Hey guys! This is the start of a mini-blogging series called “Writing for the Writer’s Block-Affected”! I know that it has been a very long time since I have touched base, and I do apologize! Between work, life, and everything in between, blogging wasn’t on top of the list. I’ve since made a few changes, and now I have the time, energy and most of all, passion to start blogging again, as per my 2017 goal.
So what is this series about? I’m going to share some of the concepts that I’ve used in the past and present that I did to keep myself writing, even when writer’s block kicks my ass. I’ll try to keep up with it, if not every week then every other week because as I’ve mentioned before life does happen. Let us begin, shall we?
In the Beginning…
While I have posted about why I started blogging, I never actually told the story as to why I started writing. In this part of the series, I will go into that story. Maybe someone can relate. Maybe someone will want to talk about it in the comments either here or on Facebook. Feel free to do so!
My journey started back in 1997. I was in junior high school, which was 7th grade for me. As you may or may not know, I was bullied massively in school. I had no friends and I pretty much stayed to myself. You know the person who was picked last in sports? That was me, if I was picked at all. You know the person who never got into group projects unless they were forced in by the teacher? That was me.
When my English teacher, Ms. A (actual initial; I usually don’t use real names outside of family, but she had a great impact on my writing endeavors, along with one other teacher who I will mention here too), assigned a group assignment to write a Christmas skit, I was once again alone on the log. I was used to it at this point. Depressing, but it was either solo or a zero, and I’ll be damned if I was getting a failing grade to sully my nearly perfect 100%.
I would also like to point out that my 13-year-old brain was just as scattered as my 32-year-old brain is and I forgot about this project until the day before it was due! Some things never change.
Anyway, I wrote the skit. Literally hand-wrote the skit. It was something like 10 pages long, written in pencil, and the main characters were Detective St. Ides (I forget her first name) and her sidekick, Minnie. Yes, my first creative writing gig was indeed a mystery. It was a group project, so I wasn’t expecting a perfect score, but was expecting at least a passing grade of a C. It would’ve been a hit, but it wouldn’t sully my grade that bad. I turned it in the next day and the following days were met with the groups performing it. This also kinda sparked my love for theater, but this isn’t here nor there. We got the grades back.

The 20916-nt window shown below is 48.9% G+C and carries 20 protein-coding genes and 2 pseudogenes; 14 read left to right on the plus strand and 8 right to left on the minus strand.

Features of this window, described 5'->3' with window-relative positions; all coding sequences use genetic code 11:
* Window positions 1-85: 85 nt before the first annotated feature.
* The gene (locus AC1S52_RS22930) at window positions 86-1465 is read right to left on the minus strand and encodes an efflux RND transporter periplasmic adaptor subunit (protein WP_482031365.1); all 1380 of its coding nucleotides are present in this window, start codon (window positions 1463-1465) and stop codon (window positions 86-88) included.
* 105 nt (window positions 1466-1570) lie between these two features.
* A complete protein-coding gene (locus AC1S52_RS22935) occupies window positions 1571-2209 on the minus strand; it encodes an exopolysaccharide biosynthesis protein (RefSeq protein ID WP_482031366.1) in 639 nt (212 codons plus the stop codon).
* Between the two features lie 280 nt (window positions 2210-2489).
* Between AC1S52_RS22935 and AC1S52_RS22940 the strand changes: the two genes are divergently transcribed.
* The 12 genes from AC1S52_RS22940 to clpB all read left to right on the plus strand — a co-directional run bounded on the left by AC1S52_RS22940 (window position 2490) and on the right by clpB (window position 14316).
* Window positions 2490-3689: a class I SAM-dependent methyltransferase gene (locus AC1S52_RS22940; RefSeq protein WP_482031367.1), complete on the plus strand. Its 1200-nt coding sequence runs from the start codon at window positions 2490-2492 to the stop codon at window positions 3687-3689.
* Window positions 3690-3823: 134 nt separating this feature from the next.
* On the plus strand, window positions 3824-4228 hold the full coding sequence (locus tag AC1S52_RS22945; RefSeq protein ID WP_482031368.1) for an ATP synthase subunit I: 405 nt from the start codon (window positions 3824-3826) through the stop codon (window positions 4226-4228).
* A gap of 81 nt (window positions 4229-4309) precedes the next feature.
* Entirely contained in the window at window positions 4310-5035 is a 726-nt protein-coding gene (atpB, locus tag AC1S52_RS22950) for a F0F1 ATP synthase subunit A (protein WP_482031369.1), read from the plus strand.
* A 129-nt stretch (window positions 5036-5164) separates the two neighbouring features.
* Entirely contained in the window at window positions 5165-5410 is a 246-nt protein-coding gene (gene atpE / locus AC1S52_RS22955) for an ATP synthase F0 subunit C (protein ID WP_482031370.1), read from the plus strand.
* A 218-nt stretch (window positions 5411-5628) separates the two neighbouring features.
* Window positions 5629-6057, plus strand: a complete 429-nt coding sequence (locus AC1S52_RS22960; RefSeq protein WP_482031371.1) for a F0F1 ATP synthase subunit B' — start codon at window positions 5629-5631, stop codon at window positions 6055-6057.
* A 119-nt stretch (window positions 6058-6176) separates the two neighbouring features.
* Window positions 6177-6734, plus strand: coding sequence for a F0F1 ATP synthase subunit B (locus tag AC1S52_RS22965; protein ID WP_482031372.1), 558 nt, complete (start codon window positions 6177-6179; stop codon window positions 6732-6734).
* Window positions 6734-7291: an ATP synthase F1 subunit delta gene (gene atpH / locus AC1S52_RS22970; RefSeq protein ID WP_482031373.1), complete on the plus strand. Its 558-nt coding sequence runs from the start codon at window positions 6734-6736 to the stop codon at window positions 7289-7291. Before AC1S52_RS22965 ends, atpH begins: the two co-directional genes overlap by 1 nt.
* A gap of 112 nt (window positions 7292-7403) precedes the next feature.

My heart dropped.
A++. I couldn’t believe it. Then I looked at the note that Ms. A left with it. “You are a wonderful writer! Keep on writing!” For years, I thought what with being bullied from not just kids but sometimes teachers that there was something wrong with me. Up until this point I had no words of encouragement, nothing to keep me motivated to do much. Hell, even going to school was a fight in and of itself. This is what I needed. In fact, this skit was so good that she even told my mom to encourage me to keep writing.
So I did. If nothing else, I kept writing. Writing now became my outlet for my teenage mind. I’ve written many things, from poems to prose, to screenplays. Sometimes for shits and giggles, sometimes just for myself, sometimes I let one person read it. I didn’t have friends, but I had sarcasm and a pen. And at that point, I was okay with that.
The Furthering of My Creative Passion
I went into high school with my love for writing. At this point, I’ve had books stacked nearly as tall as me with stuff I wrote since the 7th grade. I had to do a couple of elective classes and opted for Journalism and Creative Writing, both run by the same teacher, Ms. L. While I loved both classes, I felt more at home in the Creative Writing class. Maybe a little too at home!
Here’s how it worked: we were split into groups of 4-5, and every week someone had to write a short story and share it with the group. The bare minimum was a 2-page story. The Sapphire Dolphin spanned 12 pages long, while The War of the Seasons was an epic 18-page story. I let my juices flow, what can I say? Other than the ending of the latter being a bit frustrating of a cliffhanger (but was not), my group loved it. Then at the end of the year, we had to write several other pieces, and I ended up doing As Told By Shadow to fill in holes, and inadvertently make holes. Ms. L wrote a long note on that project which basically said that I may feel like a misfit, but I am very talented. “Keep on writing”.
So I did. And I expanded further by starting to blog. And the rest, as they say, is history.
The Writer’s Block Battle
When I was 21, I had a mental break. After this mental break, I had the desire to write, but couldn’t. I tried everything that I could, but I had really bad depression-induced writer’s block. This writer’s block lasted for months. While I’ve had writer’s block since then, this was the worst and I wouldn’t wish that on my worst enemy. I felt like I was slowly losing my passion, but in the meantime, I also had a burning desire. For these past months, that’s how it was. I had the desire, but not the energy. Now I’m slowly getting that back, and boy am I glad because the creative juices are flowing big time and I need to get that sumbitch out like yesterday!
So there you have it: how I found my creative passion in writing. Blocks suck just as much as plain old burnout. In my next post, I will delve further into the stuff that don’t work for me in terms of combating the writer’s block monster. Until then, unleash your awesome!